Can a Landlord Enter the Property Whenever They Want?

Written on June 27, 2016 by , updated on December 9, 2016

Can a Landlord Enter a Property?Territory wars – that’s really what it’s all about.

We witness territorial behavior among animals and humans all the time. But why? There are a variety of theories, but two reasons are common to most:

  1. Competition
  2. Dominance

So you can imagine that when it comes to property rights, particularly about whether a landlord can enter the property and when, landlords and residents both are marking their territory … well, not literally (we hope!).

The Status Quo

The unfortunate truth is that too many landlords and property managers think they can just show up whenever they want. Lucky for you, that couldn’t be farther from the truth.

Landlord Math

Related: Tip #17: NO!, You Can’t Just “Pop-In”

The Landlord Owns the Property

As a renter, ideally, you think of your rental property as your home. You’ve set up residence, have decorated, and are living your life there. In your mind, this is your space.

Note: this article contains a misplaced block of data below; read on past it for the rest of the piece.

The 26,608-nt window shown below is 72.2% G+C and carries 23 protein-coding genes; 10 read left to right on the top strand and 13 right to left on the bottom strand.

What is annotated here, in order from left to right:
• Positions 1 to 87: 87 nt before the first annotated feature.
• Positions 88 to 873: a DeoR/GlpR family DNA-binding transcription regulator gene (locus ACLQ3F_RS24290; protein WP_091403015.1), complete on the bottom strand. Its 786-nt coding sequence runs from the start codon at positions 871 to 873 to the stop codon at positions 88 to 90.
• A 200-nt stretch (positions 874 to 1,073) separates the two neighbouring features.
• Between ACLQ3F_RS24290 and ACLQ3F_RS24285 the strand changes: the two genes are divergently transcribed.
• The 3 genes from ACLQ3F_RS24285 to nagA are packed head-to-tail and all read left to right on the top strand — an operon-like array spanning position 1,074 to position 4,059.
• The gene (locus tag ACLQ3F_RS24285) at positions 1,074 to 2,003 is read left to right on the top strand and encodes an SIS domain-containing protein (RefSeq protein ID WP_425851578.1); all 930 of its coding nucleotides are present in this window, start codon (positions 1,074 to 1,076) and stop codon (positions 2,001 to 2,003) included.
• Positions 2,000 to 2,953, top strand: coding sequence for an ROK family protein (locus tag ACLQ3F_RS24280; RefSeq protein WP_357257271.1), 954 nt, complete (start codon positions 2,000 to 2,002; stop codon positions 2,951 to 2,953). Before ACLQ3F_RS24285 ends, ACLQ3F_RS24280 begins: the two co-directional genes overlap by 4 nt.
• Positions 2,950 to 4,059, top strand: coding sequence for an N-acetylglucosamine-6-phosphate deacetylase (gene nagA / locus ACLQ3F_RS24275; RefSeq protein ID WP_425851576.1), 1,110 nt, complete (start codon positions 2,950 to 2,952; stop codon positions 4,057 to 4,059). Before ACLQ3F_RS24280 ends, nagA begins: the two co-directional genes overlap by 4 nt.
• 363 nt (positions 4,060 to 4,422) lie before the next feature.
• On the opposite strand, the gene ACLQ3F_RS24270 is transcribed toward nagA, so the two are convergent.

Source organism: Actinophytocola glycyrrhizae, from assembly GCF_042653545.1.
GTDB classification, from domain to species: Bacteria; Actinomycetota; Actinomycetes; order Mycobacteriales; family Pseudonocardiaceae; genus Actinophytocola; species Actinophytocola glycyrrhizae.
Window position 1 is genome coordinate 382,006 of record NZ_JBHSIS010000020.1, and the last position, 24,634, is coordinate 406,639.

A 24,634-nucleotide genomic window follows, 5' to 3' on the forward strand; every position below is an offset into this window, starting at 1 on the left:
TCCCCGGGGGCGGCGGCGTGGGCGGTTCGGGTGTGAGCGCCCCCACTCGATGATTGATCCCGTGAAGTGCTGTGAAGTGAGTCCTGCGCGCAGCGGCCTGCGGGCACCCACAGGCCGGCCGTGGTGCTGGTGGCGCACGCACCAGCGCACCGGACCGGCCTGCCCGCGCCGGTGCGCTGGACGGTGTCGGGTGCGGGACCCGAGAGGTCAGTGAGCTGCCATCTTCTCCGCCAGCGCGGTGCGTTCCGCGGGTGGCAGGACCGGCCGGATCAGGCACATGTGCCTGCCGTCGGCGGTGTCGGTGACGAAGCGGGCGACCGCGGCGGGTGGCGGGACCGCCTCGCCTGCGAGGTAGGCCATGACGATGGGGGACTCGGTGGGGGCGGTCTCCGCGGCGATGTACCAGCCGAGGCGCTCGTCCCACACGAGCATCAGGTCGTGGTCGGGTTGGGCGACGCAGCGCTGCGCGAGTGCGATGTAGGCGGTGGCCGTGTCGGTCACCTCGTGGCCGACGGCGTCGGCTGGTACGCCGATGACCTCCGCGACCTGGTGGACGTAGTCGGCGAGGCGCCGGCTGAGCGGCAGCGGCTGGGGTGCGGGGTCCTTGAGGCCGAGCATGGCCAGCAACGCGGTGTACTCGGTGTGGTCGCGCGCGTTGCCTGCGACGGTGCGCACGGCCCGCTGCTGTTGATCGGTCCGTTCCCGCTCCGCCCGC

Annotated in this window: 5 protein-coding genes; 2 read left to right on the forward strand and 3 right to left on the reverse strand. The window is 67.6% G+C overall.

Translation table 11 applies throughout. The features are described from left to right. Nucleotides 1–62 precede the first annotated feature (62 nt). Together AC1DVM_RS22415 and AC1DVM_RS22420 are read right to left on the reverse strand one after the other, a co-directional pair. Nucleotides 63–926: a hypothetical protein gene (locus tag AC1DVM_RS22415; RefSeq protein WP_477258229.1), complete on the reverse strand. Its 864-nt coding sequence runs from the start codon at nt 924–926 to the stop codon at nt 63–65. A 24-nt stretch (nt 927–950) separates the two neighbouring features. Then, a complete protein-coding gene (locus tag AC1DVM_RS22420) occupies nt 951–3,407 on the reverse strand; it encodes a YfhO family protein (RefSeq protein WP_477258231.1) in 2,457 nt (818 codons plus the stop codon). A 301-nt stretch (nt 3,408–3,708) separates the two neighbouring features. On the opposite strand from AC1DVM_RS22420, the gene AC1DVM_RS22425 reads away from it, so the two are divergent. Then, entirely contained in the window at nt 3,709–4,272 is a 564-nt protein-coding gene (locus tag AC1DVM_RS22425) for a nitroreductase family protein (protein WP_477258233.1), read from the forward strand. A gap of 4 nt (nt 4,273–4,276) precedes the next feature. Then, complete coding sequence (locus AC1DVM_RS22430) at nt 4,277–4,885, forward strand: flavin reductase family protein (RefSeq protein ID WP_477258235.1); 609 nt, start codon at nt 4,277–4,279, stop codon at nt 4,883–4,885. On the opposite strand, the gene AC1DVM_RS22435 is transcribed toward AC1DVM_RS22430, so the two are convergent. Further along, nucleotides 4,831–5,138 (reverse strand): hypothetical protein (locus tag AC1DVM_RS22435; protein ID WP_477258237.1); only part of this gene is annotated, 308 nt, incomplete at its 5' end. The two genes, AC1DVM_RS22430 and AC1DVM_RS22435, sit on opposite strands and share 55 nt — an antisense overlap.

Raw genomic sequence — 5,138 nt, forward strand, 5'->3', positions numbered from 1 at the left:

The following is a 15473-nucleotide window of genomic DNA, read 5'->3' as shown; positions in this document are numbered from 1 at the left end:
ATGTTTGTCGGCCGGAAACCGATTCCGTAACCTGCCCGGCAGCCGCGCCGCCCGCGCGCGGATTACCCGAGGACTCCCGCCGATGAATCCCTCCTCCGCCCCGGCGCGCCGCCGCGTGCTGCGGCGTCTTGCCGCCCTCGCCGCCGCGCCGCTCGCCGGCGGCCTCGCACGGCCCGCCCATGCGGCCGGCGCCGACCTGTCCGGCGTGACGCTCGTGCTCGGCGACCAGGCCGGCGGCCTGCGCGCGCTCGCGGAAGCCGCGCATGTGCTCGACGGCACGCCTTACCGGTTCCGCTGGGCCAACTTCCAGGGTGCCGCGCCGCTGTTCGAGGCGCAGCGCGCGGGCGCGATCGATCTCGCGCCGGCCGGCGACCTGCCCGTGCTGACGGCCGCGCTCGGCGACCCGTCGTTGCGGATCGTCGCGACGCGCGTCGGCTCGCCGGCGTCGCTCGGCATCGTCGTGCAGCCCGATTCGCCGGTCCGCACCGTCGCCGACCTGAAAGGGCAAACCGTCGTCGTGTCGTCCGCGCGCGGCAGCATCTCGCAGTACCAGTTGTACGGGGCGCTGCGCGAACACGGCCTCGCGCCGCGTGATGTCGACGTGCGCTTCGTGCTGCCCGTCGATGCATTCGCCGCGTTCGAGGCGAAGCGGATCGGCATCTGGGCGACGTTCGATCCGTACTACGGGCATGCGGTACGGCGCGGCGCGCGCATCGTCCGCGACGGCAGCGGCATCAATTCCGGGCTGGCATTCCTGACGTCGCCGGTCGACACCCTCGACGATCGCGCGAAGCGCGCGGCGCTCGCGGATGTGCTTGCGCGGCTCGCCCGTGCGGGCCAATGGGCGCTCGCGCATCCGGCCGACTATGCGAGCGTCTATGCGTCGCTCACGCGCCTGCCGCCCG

But you know deep down that the property you rent really isn’t “your” house. The rent you pay gives you many rights, but someone else owns the place, and with ownership comes rights, too.

So where do a landlord’s rights to enter their own property and a tenant’s right to privacy begin and end?

The lines between landlord and tenant rights are often blurred.

Required Notice Varies by State

One way to find the answer is to look up your state’s law. Some states have specific laws on how much notice a landlord must give a tenant before coming over — which is usually 24 hours.

If your state specifies how much notice a landlord must give, then that’s that. If your landlord doesn’t give you notice before coming over, let them know the statutory requirement in your state, and ask that they obey it – regardless of what the lease says.

Ask for a Clause in the Lease

If you live in a state that doesn’t specify when a landlord can enter the property, you can request that your landlord give you 24 hours’ notice before coming by. You can even ask that this be put in the lease before you sign it. This request is reasonable.

It’s a red flag if a landlord refuses to give you 24 hours’ notice before coming over.